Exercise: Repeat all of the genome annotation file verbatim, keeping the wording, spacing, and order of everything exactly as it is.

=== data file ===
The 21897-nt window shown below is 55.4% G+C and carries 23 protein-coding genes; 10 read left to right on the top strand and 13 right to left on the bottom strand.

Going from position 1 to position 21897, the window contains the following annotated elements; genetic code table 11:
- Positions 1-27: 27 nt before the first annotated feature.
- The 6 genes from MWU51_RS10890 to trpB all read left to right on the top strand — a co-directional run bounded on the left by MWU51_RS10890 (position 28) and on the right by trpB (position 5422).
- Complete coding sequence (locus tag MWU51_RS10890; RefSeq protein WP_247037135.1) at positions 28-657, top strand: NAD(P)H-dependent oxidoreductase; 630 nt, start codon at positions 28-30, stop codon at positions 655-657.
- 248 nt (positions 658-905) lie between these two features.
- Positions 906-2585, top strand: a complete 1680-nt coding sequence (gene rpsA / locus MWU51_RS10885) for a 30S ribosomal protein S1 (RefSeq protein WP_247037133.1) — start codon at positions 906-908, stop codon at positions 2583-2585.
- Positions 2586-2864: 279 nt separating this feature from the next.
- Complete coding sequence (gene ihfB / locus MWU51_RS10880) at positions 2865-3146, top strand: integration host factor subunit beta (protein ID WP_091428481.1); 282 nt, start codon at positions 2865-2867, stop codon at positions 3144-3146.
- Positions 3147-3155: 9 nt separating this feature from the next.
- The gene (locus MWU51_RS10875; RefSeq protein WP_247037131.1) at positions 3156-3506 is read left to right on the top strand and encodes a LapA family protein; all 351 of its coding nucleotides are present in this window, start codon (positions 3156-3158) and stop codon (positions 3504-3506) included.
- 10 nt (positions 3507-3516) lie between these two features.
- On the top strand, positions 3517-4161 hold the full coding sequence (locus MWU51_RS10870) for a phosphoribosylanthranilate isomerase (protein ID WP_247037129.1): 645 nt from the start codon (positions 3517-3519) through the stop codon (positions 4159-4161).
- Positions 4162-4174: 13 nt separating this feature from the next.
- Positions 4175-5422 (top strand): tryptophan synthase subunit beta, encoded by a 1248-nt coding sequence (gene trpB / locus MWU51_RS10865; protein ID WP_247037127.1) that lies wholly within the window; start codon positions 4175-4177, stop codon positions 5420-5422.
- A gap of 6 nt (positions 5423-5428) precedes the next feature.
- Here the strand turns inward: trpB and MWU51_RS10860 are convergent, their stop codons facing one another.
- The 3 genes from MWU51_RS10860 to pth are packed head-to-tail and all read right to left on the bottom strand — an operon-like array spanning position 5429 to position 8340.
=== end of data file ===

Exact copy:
The 21897-nt window shown below is 55.4% G+C and carries 23 protein-coding genes; 10 read left to right on the top strand and 13 right to left on the bottom strand.

Going from position 1 to position 21897, the window contains the following annotated elements; genetic code table 11:
- Positions 1-27: 27 nt before the first annotated feature.
- The 6 genes from MWU51_RS10890 to trpB all read left to right on the top strand — a co-directional run bounded on the left by MWU51_RS10890 (position 28) and on the right by trpB (position 5422).
- Complete coding sequence (locus tag MWU51_RS10890; RefSeq protein WP_247037135.1) at positions 28-657, top strand: NAD(P)H-dependent oxidoreductase; 630 nt, start codon at positions 28-30, stop codon at positions 655-657.
- 248 nt (positions 658-905) lie between these two features.
- Positions 906-2585, top strand: a complete 1680-nt coding sequence (gene rpsA / locus MWU51_RS10885) for a 30S ribosomal protein S1 (RefSeq protein WP_247037133.1) — start codon at positions 906-908, stop codon at positions 2583-2585.
- Positions 2586-2864: 279 nt separating this feature from the next.
- Complete coding sequence (gene ihfB / locus MWU51_RS10880) at positions 2865-3146, top strand: integration host factor subunit beta (protein ID WP_091428481.1); 282 nt, start codon at positions 2865-2867, stop codon at positions 3144-3146.
- Positions 3147-3155: 9 nt separating this feature from the next.
- The gene (locus MWU51_RS10875; RefSeq protein WP_247037131.1) at positions 3156-3506 is read left to right on the top strand and encodes a LapA family protein; all 351 of its coding nucleotides are present in this window, start codon (positions 3156-3158) and stop codon (positions 3504-3506) included.
- 10 nt (positions 3507-3516) lie between these two features.
- On the top strand, positions 3517-4161 hold the full coding sequence (locus MWU51_RS10870) for a phosphoribosylanthranilate isomerase (protein ID WP_247037129.1): 645 nt from the start codon (positions 3517-3519) through the stop codon (positions 4159-4161).
- Positions 4162-4174: 13 nt separating this feature from the next.
- Positions 4175-5422 (top strand): tryptophan synthase subunit beta, encoded by a 1248-nt coding sequence (gene trpB / locus MWU51_RS10865; protein ID WP_247037127.1) that lies wholly within the window; start codon positions 4175-4177, stop codon positions 5420-5422.
- A gap of 6 nt (positions 5423-5428) precedes the next feature.
- Here the strand turns inward: trpB and MWU51_RS10860 are convergent, their stop codons facing one another.
- The 3 genes from MWU51_RS10860 to pth are packed head-to-tail and all read right to left on the bottom strand — an operon-like array spanning position 5429 to position 8340.